According To Scientists, Most Efficient Way To Avoid Locust Invasions Would Target Breeding Sites. Depending On Environmental Conditions
Massive swarms of locusts in East Africa this year have been compared to the Biblical locust plague during Moses’s time. As Ethiopia, Kenya, South Sudan, and Uganda continue to recover the losses; researchers developed a model predicting where the desert locusts may make their next breeding sites.
The desert locust Schistocerca gregaria is one of the most harmful major plant-feeding insects, according to the International Centre of Insect Physiology and Ecology (ICIPE). As the desert locust consume a wide range of crops and grazing land, many communities are under threat where food supplies are already so limited. Staple crops such as cereal, legumes, and pastures for cattle are also resulting in economic losses up to nearly $8.5 billion this year.
Scientists from ICIPE have been studying the ecology of the species since the early 2000s to develop a “Preventive Locust Control” strategy. They’ve combined early detection of the locusts in specific sites as well as biopesticides and insecticides.
Destructive Desert Locusts
Desert locusts are the only grasshoppers that can transition from a harmless phase to a destructive phase, according to Tonnang. As adults fly together to form massive swarms, they can invade large territories outside their breeding sites.
At the moment, the four countries are fighting the second wave or generation of locust infestation. This means that the locusts from earlier this year have reproduced and hatched in the same region.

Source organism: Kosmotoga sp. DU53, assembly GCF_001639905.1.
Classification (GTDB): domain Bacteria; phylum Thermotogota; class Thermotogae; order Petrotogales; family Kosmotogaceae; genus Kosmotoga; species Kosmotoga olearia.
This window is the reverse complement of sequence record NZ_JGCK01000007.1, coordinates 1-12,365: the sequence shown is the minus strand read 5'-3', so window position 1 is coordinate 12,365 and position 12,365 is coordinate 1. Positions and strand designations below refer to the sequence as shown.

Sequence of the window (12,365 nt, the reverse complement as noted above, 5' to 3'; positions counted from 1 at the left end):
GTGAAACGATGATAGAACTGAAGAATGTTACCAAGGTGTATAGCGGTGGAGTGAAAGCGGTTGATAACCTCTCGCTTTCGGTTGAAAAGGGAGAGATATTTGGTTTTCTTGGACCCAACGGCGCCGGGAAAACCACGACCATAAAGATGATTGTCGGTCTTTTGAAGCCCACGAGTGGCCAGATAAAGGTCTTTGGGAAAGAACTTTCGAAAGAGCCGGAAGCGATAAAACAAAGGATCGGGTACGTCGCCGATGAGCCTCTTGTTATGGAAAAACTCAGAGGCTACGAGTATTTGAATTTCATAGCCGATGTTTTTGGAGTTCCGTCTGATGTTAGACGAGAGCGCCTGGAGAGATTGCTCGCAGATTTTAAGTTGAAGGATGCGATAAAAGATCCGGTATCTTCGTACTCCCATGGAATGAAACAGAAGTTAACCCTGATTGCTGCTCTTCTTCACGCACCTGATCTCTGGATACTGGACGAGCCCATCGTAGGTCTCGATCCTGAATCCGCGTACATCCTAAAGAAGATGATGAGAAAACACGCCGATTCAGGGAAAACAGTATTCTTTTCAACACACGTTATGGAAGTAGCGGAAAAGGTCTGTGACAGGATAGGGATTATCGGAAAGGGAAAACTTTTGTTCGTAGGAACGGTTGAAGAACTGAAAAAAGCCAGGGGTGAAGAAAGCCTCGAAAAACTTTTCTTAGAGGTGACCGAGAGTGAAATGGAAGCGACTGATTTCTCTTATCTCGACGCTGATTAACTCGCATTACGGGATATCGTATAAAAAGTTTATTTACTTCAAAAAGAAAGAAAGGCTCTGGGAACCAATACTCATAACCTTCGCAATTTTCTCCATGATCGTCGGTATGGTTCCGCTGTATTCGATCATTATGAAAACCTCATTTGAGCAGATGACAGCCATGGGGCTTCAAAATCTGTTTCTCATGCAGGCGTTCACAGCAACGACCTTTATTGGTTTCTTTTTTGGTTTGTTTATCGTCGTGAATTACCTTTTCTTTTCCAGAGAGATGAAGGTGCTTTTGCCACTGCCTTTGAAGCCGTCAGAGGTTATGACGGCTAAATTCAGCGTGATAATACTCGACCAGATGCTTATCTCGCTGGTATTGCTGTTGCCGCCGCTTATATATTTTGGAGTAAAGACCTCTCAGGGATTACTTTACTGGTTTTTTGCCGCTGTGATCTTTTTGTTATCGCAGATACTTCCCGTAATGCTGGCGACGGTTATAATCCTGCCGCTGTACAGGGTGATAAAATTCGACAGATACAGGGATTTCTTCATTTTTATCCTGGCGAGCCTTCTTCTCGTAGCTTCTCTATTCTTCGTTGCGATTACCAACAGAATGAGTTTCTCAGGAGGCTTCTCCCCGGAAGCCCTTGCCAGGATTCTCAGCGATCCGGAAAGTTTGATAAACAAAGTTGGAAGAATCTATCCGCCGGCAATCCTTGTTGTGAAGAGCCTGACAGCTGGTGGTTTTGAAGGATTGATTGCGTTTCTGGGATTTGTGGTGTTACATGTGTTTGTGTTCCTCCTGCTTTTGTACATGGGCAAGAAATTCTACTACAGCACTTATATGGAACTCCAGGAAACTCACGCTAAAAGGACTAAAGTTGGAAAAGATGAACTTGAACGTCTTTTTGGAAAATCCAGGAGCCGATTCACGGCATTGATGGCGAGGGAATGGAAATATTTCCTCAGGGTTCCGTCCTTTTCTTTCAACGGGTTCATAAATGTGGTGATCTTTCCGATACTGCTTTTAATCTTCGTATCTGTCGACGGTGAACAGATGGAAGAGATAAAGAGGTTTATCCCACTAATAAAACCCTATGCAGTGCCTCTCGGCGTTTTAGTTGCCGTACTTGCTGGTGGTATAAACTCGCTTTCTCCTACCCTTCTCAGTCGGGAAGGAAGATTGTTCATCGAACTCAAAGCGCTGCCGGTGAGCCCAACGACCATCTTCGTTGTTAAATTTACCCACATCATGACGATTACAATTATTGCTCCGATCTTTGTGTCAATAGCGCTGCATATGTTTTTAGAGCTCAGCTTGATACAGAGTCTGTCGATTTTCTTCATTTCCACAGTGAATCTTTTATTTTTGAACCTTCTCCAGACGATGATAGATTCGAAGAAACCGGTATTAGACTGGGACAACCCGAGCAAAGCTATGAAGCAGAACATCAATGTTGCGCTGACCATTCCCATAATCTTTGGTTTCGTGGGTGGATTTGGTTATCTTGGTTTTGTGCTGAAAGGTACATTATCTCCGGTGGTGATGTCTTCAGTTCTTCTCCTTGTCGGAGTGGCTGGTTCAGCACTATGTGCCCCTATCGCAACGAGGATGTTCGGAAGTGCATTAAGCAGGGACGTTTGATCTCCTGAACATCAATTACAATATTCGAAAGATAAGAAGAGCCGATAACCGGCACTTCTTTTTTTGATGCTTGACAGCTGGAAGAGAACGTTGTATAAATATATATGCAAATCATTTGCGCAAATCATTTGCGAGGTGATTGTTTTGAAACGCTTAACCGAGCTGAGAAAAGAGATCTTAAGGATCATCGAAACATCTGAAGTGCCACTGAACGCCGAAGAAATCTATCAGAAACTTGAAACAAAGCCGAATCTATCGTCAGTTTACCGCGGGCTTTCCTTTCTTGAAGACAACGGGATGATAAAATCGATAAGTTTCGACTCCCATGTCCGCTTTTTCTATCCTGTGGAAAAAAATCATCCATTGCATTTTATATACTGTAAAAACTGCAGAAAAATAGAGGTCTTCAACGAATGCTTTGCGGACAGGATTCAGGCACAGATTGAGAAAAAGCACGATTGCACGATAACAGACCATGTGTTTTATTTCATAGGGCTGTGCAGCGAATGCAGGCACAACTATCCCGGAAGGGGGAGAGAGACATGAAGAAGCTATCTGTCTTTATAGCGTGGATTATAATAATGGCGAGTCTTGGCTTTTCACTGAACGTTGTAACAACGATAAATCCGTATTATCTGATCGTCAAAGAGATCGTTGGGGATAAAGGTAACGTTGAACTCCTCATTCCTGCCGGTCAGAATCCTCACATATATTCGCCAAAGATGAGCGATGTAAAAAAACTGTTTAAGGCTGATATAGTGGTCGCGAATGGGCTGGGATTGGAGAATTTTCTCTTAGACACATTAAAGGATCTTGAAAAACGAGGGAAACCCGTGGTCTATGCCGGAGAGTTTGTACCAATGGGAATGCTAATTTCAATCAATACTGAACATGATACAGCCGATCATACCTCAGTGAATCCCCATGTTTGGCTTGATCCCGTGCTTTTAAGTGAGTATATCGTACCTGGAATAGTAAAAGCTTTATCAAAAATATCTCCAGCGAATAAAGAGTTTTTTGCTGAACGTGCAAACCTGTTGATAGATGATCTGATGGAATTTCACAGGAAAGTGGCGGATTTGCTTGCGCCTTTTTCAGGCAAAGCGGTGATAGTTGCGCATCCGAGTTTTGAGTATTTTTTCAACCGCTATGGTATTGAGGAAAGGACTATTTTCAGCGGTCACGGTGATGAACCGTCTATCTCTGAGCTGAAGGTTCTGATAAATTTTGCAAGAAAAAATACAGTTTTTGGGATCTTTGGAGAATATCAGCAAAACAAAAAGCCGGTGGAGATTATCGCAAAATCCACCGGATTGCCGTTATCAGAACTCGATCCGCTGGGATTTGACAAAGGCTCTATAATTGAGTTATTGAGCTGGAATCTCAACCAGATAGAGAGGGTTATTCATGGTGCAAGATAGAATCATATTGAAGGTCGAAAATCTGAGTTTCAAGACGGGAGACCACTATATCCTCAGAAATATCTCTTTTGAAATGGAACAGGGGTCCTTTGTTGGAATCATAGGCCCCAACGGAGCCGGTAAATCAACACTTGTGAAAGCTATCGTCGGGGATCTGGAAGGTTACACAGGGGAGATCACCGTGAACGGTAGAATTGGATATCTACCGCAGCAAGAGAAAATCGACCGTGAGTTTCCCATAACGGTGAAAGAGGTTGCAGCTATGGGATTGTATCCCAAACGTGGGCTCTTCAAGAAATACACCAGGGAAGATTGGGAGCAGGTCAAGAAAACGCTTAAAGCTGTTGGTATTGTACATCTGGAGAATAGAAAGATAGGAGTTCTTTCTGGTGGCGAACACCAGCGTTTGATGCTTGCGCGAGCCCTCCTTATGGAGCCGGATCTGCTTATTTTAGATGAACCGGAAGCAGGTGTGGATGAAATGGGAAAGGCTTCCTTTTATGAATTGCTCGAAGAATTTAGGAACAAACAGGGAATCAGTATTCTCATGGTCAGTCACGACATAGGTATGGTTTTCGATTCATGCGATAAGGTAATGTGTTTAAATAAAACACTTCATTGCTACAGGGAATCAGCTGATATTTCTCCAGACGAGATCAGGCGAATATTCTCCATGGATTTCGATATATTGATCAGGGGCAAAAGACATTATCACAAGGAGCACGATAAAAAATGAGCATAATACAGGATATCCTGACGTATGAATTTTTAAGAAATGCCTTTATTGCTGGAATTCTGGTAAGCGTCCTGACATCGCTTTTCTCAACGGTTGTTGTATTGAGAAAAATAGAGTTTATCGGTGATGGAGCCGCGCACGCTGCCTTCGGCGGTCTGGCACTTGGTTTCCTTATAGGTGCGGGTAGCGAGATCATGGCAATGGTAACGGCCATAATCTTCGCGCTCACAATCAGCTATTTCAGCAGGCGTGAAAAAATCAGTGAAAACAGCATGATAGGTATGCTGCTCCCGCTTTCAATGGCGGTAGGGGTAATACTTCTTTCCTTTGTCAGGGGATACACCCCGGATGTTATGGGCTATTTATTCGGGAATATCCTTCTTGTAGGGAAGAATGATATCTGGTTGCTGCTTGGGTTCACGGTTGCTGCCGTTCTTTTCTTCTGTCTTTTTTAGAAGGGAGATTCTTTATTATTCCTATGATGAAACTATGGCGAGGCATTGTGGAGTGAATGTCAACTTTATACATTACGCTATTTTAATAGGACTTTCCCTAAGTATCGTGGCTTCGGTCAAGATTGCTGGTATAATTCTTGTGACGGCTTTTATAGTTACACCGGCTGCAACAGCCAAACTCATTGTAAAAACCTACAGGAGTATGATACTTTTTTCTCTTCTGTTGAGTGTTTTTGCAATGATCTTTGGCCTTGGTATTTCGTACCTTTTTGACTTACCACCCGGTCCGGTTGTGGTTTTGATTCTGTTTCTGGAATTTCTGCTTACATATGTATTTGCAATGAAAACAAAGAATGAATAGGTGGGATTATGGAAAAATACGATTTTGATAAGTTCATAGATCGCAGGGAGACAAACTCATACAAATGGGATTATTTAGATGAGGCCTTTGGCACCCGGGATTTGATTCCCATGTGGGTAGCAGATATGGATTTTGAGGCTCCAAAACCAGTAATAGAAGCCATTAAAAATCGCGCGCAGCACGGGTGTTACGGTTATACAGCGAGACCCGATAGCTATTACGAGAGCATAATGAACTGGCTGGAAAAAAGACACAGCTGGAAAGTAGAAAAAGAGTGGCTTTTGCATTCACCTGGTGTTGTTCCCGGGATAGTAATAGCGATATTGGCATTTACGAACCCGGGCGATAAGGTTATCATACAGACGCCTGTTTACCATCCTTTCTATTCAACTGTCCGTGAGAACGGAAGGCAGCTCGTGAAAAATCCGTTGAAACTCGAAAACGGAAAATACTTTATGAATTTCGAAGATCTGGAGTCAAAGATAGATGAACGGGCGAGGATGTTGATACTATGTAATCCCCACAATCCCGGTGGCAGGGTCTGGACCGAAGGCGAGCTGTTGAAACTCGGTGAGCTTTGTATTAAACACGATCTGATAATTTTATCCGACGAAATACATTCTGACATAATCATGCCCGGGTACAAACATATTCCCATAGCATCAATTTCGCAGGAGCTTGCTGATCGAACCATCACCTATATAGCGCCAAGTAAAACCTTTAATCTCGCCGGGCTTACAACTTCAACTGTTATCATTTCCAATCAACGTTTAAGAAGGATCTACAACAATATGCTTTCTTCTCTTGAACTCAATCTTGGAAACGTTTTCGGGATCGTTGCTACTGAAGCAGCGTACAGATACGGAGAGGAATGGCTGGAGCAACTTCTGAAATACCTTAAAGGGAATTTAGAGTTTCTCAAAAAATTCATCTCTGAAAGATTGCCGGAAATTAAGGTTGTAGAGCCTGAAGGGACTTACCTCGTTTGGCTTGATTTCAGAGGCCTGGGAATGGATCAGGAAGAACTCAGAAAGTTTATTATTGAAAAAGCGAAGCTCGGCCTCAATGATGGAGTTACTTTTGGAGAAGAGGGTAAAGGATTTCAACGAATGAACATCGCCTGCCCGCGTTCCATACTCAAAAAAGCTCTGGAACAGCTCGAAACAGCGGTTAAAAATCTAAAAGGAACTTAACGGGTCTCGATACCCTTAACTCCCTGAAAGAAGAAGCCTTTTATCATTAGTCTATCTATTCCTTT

Researcher Henri Tonnang and his team worked alongside the Kenyan and Ethiopian governments and several agencies to put together field data such as soil moisture data for their environmental models. Under the right environmental conditions, the team concluded, the locusts could grow into large swarms again and result in further reinfestation.
Targeting Breeding Sites
According to the modeling data, the breeding sites are in semi-arid zones. Ideal breeding sites are warm, near vegetation, and with sandy soil containing moisture and salt. Females lay their eggs between 1.5 and 2.3 inches deep in the ground.
There have been several methods to get rid of the pests ranging from local military efforts to farmers and their children running around to disturb the swarms and pesticides. Thus far, the efforts have been expensive and not effective.
According to scientists, the most efficient way to avoid locust invasions would target the breeding sites. Depending on the environmental conditions, said Tonnang, the eggs can either hatch within weeks or remain dormant for years. With the eggs difficult to find in the soil, biopesticides may be the best option.
The next step would be to identify the potential breeding sites. Models showed that large areas in Kenya are at high risk because of ideal conditions, mostly in the northeastern region, similar to Uganda. In South Suda, the north region and the area along the Kenya border are at risk of locust breeding sites.
Ground and aerial surveillance are also recommended to go hand-in-hand with identifying breeding sites. Monitoring weather conditions all-year-round and the types of vegetation are also important. The icipe also said that there needs to be financial support and human resources for proper desert locust management. One other significant factor is monitoring climate change affecting East Africa. If the swarms are under control, up to 25 million people will be potentially saved from acute food insecurity.
This news was originally published at Science Times